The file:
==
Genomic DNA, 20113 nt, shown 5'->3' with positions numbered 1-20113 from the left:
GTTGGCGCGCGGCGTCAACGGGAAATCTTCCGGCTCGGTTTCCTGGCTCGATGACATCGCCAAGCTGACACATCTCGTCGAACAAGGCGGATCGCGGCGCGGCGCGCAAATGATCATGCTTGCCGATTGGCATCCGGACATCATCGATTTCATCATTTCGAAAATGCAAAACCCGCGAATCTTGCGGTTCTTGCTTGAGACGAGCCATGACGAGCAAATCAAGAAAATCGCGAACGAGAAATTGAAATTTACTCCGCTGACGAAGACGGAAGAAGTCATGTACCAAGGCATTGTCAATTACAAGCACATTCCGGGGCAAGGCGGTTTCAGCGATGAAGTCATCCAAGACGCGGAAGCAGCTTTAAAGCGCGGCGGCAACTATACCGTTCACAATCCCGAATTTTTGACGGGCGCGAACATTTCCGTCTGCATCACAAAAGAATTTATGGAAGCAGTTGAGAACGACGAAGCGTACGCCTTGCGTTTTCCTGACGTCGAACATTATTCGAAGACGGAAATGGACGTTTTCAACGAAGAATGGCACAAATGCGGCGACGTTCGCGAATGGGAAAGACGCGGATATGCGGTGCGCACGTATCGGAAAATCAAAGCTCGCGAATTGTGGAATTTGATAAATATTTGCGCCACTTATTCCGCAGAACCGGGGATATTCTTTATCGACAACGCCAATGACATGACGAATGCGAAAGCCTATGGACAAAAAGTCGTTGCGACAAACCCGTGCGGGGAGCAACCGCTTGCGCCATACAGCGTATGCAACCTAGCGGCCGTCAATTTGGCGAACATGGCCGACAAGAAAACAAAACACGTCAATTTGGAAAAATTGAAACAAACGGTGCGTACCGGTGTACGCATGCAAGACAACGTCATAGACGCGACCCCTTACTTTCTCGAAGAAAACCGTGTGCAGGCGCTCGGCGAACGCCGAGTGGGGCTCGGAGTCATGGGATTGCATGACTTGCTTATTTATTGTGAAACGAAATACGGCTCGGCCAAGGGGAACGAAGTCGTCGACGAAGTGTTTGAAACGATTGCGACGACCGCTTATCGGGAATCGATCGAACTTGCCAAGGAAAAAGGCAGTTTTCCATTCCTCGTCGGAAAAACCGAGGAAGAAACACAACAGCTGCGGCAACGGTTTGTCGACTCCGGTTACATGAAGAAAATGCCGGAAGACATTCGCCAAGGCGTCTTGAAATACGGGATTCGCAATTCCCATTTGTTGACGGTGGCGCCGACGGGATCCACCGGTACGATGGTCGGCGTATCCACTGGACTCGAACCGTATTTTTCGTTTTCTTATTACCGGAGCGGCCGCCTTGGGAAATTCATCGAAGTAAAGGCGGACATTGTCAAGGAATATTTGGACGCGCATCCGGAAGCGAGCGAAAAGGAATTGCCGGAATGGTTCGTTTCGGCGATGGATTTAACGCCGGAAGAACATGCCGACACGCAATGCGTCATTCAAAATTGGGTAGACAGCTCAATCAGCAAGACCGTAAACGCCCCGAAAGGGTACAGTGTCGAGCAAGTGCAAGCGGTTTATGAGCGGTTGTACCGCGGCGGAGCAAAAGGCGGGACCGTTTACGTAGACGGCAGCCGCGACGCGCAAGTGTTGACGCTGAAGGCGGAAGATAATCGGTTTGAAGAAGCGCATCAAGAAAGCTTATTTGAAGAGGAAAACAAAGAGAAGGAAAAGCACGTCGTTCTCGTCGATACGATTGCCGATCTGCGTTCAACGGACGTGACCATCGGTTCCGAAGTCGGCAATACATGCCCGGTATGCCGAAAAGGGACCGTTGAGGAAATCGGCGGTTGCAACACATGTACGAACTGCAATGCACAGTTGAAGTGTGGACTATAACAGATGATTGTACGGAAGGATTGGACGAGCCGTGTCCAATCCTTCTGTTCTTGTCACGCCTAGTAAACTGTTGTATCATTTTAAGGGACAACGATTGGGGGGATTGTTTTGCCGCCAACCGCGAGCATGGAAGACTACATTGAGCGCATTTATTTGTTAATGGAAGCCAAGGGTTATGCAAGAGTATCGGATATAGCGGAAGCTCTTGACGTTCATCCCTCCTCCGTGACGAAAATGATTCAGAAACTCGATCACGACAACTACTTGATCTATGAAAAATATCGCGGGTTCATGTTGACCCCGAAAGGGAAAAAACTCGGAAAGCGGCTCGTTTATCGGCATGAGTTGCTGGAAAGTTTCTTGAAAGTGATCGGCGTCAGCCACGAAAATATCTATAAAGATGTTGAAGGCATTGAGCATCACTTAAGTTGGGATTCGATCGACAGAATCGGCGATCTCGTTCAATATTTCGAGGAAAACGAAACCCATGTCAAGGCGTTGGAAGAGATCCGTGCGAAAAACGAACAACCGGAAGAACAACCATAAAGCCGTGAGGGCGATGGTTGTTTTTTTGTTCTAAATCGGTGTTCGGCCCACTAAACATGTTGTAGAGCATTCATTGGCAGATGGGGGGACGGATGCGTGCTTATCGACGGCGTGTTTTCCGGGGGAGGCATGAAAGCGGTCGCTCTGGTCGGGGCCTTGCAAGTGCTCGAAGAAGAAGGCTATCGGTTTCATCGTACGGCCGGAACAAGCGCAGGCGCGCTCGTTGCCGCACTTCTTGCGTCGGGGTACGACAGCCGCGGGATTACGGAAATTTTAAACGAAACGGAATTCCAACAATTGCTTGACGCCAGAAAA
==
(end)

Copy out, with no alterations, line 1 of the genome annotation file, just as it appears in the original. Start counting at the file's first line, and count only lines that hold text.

Genomic DNA, 20113 nt, shown 5'->3' with positions numbered 1-20113 from the left: